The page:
Lisa Jewell had planned to write her first book when she was 50, she actually wrote it aged 27 after being made redundant from her job as a secretary. Her first book Ralph’s party (1998) was inspired by Nick Hornby’s High Fidelity, a book about young people like herself living in London. She’s now a bestselling British author with 11 bestselling novels such as, Ralph’s Party, Thirtynothing and most recently 31 Dream Street and lives in Swiss Cottage, London with her husband Jascha and daughters Amelie Mae (born 2003) and Evie Scarlett (born 2007). Lisa writes every day in a local café where she can drink decent coffee, people-watch and without access to the internet, actually get some work done.
In this review I’m going to discuss her 2013 novel The House We Grew Up In. Here she introduces us to the Bird family, a family that could be described as perfect. They live in a honey-coloured house in a picture-perfect Cotswolds village, with rambling, unkempt gardens stretching beyond. Pragmatic Meg, dreamy Beth, and tow-headed twins Rory and Rhys all attend the village school and eat home-cooked meals together every night. Their father is a sweet gangly man named Colin, who still looks like a teenager with floppy hair and owlish, round-framed glasses. Their mother is a beautiful hippy named Lorelei, who exists entirely in the moment. And she makes every moment sparkle in her children’s lives. But when something happens one Easter weekend it’s so unexpected, so devastating that nobody ever speaks of it and everything falls apart! Years pass as the children become adults, find new relationships, and develop their own separate lives. Soon it seems as though they’ve never been a family at all. But then something happens that calls them back to the house they grew up in, and learn what really happened that Easter weekend so many years ago.
Aside from this page-turning story, what I like about this book is the characters, the way Lisa writes and the hidden complexity that comes to light as you read the book. The story is written in a gorgeous, insightful prose that delves deeply into the hearts and minds of our characters, as they uncover what secrets lie in every corner of their childhood home. Also each chapter begins with a letter, showing us what’s going through Lorelei’s head throughout 2012-2013, we then get a look at what our characters are doing in present day (2013), but that’s not all! Lisa has the remarkable ability of allowing us to receive answers to questions we didn’t know we had by showing us the events of the past.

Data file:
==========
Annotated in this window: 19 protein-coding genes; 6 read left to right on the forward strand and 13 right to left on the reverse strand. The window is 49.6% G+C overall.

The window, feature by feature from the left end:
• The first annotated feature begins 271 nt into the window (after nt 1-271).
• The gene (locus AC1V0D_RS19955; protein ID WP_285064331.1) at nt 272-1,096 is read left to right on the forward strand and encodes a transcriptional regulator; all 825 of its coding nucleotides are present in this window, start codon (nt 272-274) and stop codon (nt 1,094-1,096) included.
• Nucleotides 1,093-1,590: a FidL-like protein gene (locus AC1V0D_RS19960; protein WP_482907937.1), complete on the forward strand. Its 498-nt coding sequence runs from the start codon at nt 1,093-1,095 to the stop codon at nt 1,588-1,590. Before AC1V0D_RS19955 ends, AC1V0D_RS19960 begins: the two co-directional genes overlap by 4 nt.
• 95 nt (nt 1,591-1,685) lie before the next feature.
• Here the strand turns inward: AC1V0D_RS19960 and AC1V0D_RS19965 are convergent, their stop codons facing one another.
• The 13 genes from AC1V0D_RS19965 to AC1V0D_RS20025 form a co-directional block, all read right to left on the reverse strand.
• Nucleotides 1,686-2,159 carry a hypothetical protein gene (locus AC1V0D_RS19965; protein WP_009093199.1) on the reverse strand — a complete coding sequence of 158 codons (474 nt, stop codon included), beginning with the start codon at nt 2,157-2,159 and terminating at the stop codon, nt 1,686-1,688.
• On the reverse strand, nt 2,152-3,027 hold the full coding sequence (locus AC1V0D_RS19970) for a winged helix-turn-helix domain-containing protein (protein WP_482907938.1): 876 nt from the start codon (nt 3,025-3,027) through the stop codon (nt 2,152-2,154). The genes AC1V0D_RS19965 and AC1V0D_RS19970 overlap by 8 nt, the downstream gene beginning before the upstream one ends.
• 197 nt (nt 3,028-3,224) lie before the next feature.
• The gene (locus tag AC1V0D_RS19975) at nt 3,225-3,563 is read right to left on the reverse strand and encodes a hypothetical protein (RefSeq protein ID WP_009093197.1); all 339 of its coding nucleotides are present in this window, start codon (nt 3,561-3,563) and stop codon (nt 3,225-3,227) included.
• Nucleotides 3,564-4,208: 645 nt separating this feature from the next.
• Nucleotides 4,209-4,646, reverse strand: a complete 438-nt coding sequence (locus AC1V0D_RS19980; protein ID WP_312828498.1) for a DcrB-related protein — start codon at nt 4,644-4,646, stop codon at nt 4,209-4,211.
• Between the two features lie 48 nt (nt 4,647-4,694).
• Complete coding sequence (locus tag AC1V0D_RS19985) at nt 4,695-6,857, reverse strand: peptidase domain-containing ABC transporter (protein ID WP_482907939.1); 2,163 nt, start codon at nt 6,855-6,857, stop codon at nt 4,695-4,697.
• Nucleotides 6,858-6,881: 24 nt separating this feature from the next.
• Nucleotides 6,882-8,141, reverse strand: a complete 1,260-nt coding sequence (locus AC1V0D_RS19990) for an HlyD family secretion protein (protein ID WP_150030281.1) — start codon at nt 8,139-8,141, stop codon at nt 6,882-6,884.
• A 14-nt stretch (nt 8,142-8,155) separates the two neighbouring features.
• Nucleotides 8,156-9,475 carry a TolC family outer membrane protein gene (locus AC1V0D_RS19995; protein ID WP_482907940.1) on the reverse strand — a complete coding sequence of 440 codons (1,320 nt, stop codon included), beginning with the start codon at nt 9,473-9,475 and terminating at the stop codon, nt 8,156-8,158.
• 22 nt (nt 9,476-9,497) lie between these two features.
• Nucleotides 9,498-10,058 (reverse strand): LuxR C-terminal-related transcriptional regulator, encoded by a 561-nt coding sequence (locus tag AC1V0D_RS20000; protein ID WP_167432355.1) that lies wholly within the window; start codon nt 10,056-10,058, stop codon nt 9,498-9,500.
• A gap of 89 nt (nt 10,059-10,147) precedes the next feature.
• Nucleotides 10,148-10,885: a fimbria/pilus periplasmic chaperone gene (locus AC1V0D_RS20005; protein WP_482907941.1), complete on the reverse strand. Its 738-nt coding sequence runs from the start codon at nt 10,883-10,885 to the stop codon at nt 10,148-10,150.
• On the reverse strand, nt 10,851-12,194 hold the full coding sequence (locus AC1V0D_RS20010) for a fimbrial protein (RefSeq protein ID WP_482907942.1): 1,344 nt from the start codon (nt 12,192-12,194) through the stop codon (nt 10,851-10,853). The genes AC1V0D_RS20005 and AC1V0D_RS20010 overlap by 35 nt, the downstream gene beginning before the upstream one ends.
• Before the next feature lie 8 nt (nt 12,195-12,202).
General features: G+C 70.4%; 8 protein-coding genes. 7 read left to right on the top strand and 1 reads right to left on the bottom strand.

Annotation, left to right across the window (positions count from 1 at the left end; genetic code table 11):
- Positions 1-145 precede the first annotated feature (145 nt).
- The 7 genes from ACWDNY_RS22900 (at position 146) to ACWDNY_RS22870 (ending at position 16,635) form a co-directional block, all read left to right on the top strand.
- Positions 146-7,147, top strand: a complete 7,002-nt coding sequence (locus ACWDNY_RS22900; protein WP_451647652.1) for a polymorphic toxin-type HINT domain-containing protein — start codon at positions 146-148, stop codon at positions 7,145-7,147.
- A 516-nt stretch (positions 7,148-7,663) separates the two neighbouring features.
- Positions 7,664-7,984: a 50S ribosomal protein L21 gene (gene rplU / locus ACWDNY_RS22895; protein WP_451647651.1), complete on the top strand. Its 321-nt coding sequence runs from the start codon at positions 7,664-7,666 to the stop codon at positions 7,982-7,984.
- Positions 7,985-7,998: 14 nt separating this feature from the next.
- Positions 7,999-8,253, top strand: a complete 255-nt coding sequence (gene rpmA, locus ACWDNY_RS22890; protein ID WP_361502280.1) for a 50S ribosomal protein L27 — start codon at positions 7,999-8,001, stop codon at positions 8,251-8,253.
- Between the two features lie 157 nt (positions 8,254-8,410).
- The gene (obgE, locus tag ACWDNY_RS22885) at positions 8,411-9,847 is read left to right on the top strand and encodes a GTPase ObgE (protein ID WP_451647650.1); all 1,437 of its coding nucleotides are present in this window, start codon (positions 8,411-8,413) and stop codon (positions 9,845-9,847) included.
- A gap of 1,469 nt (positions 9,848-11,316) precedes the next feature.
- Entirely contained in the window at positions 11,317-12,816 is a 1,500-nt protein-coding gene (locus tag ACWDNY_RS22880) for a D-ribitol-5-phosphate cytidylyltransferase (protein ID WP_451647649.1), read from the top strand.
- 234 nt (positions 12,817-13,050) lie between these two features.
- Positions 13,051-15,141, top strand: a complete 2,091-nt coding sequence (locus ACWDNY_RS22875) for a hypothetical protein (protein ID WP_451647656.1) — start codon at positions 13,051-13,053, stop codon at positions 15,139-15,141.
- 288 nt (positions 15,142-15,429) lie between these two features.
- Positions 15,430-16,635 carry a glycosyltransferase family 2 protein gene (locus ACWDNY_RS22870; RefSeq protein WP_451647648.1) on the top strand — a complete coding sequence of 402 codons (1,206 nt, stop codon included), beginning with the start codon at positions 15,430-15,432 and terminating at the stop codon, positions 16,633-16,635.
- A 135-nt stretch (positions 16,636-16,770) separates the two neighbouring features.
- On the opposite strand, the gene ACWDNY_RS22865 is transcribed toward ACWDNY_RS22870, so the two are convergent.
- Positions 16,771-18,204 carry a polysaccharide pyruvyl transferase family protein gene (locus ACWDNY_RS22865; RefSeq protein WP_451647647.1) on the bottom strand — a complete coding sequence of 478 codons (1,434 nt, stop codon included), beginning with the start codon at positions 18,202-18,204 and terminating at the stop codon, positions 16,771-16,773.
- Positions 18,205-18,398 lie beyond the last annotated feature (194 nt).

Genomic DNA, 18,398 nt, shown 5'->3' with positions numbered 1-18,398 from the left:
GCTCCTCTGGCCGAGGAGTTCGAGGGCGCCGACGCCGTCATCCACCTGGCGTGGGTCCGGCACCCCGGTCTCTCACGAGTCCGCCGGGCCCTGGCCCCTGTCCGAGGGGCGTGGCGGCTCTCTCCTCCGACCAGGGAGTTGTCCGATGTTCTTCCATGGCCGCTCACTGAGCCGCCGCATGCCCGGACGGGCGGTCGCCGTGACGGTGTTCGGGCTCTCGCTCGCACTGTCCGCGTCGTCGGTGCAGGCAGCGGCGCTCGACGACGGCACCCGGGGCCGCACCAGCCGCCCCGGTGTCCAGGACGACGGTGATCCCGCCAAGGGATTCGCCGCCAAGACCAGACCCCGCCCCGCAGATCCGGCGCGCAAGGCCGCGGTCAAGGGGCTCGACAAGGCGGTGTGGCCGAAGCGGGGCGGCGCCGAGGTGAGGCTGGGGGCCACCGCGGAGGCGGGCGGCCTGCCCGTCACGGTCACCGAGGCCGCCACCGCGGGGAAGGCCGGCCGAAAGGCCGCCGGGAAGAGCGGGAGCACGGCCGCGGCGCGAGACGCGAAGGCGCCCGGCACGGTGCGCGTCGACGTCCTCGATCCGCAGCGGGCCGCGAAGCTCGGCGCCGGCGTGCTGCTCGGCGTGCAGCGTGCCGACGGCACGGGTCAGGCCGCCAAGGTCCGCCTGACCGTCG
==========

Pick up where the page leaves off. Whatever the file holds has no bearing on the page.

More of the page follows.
Everything she writes begins to intertwine and a complicated story with many layers begins to unfold before our eyes. Lastly, in terms of the characters themselves, we learn a little of what Lorelai is like from her letters, she’s bubbly and cheerful, but from her comments and children’s glances we learn she’s got a few problems of her own. Then we get to know her kids; one of them is rebelling from everything her mother has ever done, another is finding her feet in the world, one more is trying to find where he belongs and find himself; oh and the last Bird has flown the nest and will be reunited with the others when the time comes. I know that’s very vague but I refuse to give away any spoilers! Every member of this family is a piece of the puzzle that is their complicated family history, each of them contributes to it one way or another, along with other characters we meet along the way.
Overall, Lisa Jewell’s The House We Grew Up In is a story that’s heart-wrenching, thought provoking, gripping, believable and also the issue she raises our awareness to may be relatable to some. In other words, it’s an “unputdownable” novel just waiting to be read. You won’t have any regrets purchasing this book.